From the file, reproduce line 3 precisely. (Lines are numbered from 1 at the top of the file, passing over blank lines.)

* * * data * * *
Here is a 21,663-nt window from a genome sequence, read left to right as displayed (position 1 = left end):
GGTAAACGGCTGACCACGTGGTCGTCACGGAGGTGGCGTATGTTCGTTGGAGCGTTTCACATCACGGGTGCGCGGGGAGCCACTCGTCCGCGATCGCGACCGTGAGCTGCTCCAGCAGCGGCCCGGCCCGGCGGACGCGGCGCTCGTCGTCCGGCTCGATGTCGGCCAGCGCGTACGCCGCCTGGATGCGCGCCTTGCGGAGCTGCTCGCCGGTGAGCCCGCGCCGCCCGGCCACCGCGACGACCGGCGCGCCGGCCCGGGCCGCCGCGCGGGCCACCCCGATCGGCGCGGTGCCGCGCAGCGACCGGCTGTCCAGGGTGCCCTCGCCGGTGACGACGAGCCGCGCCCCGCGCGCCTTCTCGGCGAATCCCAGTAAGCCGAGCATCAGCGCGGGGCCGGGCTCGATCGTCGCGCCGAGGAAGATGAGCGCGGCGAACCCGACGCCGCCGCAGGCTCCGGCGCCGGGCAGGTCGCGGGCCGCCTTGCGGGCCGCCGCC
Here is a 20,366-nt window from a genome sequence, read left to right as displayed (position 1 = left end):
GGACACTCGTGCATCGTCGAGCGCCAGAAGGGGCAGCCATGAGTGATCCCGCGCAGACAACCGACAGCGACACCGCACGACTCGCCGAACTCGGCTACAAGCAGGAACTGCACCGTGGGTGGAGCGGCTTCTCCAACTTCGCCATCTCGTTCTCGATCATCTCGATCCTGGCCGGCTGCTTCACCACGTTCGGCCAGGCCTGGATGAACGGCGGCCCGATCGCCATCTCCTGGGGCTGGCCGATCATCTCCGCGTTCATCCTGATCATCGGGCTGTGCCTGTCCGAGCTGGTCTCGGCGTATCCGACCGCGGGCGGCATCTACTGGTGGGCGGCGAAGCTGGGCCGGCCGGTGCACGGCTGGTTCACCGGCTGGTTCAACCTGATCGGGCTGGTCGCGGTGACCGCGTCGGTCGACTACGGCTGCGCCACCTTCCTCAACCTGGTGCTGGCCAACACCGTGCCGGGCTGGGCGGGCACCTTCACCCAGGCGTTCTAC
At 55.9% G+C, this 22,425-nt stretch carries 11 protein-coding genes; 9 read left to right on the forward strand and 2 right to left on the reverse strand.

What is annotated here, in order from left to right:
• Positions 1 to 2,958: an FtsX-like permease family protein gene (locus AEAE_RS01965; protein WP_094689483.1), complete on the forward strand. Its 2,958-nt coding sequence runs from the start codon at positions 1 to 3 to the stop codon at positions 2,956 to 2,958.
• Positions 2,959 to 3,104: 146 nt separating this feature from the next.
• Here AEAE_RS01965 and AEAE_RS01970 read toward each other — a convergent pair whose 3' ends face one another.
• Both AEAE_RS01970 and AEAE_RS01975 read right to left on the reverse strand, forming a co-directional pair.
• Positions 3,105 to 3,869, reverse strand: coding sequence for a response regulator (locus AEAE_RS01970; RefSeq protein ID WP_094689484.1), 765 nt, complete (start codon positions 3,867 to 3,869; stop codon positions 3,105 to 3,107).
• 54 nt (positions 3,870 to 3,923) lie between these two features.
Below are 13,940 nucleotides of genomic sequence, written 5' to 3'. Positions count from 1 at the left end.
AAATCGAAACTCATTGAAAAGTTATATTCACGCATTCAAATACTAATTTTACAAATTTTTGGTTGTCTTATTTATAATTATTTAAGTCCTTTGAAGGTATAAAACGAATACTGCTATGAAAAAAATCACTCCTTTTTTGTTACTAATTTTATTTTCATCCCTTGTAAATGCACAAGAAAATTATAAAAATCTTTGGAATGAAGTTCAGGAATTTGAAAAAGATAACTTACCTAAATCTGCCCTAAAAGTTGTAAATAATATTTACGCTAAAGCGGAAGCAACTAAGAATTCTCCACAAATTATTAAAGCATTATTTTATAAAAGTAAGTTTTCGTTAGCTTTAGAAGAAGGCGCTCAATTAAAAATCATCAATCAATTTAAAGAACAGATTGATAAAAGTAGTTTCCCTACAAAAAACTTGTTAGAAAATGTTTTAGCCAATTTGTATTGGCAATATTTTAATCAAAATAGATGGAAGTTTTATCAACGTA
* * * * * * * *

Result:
Here is a 20,366-nt window from a genome sequence, read left to right as displayed (position 1 = left end):